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Queen's University
 

Faculty of Law

Dear Queen's Supporter,

Queen’s law graduates have a reputation for making a difference – whether in the boardroom or the courtroom, no matter what kind of law they practice. But these days, our students are working together to make a difference in people’s lives even before they graduate.

Law.jpg Elder Law Clinic Review Counsel Georgiana Stewart, Law'06, reviews a file with summer caseworker Paul Adam, Law'14

What do you do if you are a not-for-profit with a need to update your by-laws? Or a low-income senior trapped in a bad housing situation? If you are in Kingston, or anywhere in eastern Ontario, you can turn to two Queen’s Law clinics staffed by our students, all part of our long, proud pro bono tradition.

Start-ups, charities and not-for-profits face the same legal challenges as other businesses, but they cannot always afford legal services. The Queen’s Business Law Clinic offers legal advice on incorporation, partnerships, charitable status and     business related legal problems. Beginning in 2009 with just four students as a small pilot program under Professor Peter Kissick, the Business Law Clinic has now grown to sixteen students serving over 100 clients.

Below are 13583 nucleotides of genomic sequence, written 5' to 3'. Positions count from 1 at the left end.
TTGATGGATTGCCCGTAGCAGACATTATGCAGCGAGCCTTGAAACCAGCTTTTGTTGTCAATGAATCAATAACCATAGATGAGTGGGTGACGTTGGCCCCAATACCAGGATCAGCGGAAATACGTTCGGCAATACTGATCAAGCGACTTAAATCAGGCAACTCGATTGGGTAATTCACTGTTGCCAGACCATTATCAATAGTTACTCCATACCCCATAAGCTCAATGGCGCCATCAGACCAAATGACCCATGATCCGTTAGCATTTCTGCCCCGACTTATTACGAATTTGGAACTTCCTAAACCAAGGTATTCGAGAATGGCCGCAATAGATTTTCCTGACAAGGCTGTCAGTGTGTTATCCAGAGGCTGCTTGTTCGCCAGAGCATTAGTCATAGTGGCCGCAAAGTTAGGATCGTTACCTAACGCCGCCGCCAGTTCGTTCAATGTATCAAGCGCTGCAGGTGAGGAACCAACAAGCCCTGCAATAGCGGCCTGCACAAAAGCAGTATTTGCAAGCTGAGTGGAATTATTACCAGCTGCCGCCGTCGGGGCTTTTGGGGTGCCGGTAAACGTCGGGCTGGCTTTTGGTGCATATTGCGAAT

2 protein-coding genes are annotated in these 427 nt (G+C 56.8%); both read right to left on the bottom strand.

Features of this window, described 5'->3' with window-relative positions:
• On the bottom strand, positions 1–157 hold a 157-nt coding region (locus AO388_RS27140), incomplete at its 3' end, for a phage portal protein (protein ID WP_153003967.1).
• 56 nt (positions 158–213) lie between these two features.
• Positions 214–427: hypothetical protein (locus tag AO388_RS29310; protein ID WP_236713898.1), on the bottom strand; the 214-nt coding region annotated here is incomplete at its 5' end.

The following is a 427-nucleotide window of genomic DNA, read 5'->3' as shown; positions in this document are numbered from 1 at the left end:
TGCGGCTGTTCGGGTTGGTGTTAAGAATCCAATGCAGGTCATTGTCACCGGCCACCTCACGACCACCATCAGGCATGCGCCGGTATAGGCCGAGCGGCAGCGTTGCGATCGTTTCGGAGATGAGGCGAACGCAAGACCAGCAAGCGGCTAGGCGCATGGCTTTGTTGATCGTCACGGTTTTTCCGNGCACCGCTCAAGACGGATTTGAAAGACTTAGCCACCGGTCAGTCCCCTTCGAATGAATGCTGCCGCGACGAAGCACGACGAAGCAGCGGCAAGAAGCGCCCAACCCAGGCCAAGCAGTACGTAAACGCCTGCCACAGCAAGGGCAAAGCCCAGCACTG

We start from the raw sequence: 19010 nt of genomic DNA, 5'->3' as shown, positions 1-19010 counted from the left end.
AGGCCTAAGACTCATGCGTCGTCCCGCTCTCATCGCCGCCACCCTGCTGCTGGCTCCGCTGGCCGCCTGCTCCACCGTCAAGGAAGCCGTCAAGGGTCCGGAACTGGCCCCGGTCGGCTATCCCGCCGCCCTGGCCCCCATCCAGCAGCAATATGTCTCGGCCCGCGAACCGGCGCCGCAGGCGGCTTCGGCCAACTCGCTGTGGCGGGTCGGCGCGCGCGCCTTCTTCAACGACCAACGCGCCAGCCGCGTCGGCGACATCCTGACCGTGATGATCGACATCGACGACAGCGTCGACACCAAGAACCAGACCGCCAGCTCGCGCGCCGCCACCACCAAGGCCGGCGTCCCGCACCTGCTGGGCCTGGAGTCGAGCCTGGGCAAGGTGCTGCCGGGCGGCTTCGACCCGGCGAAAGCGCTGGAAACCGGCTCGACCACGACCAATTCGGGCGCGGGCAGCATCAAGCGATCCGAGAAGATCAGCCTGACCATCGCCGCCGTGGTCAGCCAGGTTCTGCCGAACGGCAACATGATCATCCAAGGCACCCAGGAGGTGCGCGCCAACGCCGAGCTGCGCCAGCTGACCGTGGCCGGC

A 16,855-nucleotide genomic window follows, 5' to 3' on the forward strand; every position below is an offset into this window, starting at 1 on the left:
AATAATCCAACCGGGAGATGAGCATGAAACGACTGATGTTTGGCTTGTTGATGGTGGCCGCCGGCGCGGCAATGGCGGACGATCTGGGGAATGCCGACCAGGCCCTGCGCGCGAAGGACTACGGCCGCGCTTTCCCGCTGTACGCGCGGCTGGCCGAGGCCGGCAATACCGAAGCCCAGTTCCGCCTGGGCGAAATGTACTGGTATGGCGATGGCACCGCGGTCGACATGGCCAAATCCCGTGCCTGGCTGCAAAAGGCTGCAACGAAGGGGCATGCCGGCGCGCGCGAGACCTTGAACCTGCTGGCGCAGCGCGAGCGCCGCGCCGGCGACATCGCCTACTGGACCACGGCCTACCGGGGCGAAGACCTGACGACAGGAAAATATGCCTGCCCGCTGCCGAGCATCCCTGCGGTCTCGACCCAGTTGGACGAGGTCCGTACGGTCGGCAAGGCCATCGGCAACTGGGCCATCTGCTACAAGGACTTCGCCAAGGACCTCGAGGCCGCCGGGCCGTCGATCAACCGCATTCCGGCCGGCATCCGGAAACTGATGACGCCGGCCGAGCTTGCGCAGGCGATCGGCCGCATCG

Founded just two years ago, the Elder Law Clinic is the only clinic in Canada dealing with the particular legal needs of those over sixty, a fast-growing area of the law. Working under the legal supervision of Georgina Stewart, the Elder Law Clinic’s ten students handle a range of legal issues particular to seniors, especially those with lower incomes, such as family violence and neglect, financial exploitation, and especially, legal questions relating to a person’s mental and physical capability to make sound judgments.

Learning beyond the classroom

Set up as full-year credit courses, these two clinics give our students experience that could not be replicated in a classroom. Students from both clinics also give presentations on their respective legal interests to outside groups and parties.

Paul Adam, the third year student who administers the Elder Law clinic, says “I think it has helped me develop a real interest - and love - for this area of the law.” For Andreea Muth, student director of the Business Law Clinic, the clinic has been a chance to learn about managing client expectations: “It’s one thing to learn the law, but it is another thing to explain it to someone who knows nothing about it. There’s no other way to get those skills.”

Excellence meets opportunity

Our students have the passion and commitment to improve the lives of others in so many ways. Our challenge is to sustain and build the programs that inspire our students and prepare them to make a difference in the profession. We can’t do it without your help. Please join me today in supporting the Law School Fund, where every gift creates opportunity.

Yours truly,

Bill Flanagan
Dean of Law

 

 

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Kingston, Ontario, Canada. K7L 3N6. 613.533.2000

For general inquiries about Office of Advancement events and programs, please call our Contact Centre at 1-800-267-7837 (toll free in Canada or the US), or 613-533-2060.